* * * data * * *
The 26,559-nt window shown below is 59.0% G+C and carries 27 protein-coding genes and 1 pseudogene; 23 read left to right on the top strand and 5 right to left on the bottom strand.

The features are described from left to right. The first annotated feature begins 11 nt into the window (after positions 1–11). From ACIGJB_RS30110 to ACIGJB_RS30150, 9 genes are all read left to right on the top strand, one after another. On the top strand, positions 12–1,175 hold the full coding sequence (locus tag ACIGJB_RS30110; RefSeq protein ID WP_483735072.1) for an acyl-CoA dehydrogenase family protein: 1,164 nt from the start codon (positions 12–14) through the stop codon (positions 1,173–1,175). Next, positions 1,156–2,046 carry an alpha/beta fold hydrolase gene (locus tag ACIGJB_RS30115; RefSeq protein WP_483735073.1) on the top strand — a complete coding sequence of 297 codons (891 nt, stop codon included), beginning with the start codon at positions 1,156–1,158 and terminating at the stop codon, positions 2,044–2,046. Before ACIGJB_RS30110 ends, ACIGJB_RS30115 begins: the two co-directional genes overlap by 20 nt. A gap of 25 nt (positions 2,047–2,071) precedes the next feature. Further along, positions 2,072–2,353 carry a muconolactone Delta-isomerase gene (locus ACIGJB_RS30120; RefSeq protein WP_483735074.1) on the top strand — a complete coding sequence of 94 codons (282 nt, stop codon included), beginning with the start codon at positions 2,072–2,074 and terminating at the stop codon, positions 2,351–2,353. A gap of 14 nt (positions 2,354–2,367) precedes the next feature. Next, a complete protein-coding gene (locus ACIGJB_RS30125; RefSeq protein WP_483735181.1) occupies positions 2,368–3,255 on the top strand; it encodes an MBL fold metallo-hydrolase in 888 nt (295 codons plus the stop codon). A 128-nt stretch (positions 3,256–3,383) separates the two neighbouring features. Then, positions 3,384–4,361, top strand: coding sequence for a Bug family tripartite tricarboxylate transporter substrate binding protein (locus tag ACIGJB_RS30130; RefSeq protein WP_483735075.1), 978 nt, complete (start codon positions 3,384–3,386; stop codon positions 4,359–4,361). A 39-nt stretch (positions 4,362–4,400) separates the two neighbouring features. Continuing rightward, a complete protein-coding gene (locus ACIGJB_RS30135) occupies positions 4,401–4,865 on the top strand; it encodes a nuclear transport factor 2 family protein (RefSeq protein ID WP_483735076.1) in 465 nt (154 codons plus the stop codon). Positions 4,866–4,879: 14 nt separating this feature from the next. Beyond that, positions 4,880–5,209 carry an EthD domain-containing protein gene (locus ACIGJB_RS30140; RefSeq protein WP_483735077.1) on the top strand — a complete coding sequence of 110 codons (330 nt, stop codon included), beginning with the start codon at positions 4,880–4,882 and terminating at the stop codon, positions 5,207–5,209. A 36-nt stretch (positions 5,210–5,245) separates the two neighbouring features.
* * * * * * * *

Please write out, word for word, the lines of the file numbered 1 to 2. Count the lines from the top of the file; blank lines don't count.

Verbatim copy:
The 26,559-nt window shown below is 59.0% G+C and carries 27 protein-coding genes and 1 pseudogene; 23 read left to right on the top strand and 5 right to left on the bottom strand.

The features are described from left to right. The first annotated feature begins 11 nt into the window (after positions 1–11). From ACIGJB_RS30110 to ACIGJB_RS30150, 9 genes are all read left to right on the top strand, one after another. On the top strand, positions 12–1,175 hold the full coding sequence (locus tag ACIGJB_RS30110; RefSeq protein ID WP_483735072.1) for an acyl-CoA dehydrogenase family protein: 1,164 nt from the start codon (positions 12–14) through the stop codon (positions 1,173–1,175). Next, positions 1,156–2,046 carry an alpha/beta fold hydrolase gene (locus tag ACIGJB_RS30115; RefSeq protein WP_483735073.1) on the top strand — a complete coding sequence of 297 codons (891 nt, stop codon included), beginning with the start codon at positions 1,156–1,158 and terminating at the stop codon, positions 2,044–2,046. Before ACIGJB_RS30110 ends, ACIGJB_RS30115 begins: the two co-directional genes overlap by 20 nt. A gap of 25 nt (positions 2,047–2,071) precedes the next feature. Further along, positions 2,072–2,353 carry a muconolactone Delta-isomerase gene (locus ACIGJB_RS30120; RefSeq protein WP_483735074.1) on the top strand — a complete coding sequence of 94 codons (282 nt, stop codon included), beginning with the start codon at positions 2,072–2,074 and terminating at the stop codon, positions 2,351–2,353. A gap of 14 nt (positions 2,354–2,367) precedes the next feature. Next, a complete protein-coding gene (locus ACIGJB_RS30125; RefSeq protein WP_483735181.1) occupies positions 2,368–3,255 on the top strand; it encodes an MBL fold metallo-hydrolase in 888 nt (295 codons plus the stop codon). A 128-nt stretch (positions 3,256–3,383) separates the two neighbouring features. Then, positions 3,384–4,361, top strand: coding sequence for a Bug family tripartite tricarboxylate transporter substrate binding protein (locus tag ACIGJB_RS30130; RefSeq protein WP_483735075.1), 978 nt, complete (start codon positions 3,384–3,386; stop codon positions 4,359–4,361). A 39-nt stretch (positions 4,362–4,400) separates the two neighbouring features. Continuing rightward, a complete protein-coding gene (locus ACIGJB_RS30135) occupies positions 4,401–4,865 on the top strand; it encodes a nuclear transport factor 2 family protein (RefSeq protein ID WP_483735076.1) in 465 nt (154 codons plus the stop codon). Positions 4,866–4,879: 14 nt separating this feature from the next. Beyond that, positions 4,880–5,209 carry an EthD domain-containing protein gene (locus ACIGJB_RS30140; RefSeq protein WP_483735077.1) on the top strand — a complete coding sequence of 110 codons (330 nt, stop codon included), beginning with the start codon at positions 4,880–4,882 and terminating at the stop codon, positions 5,207–5,209. A 36-nt stretch (positions 5,210–5,245) separates the two neighbouring features.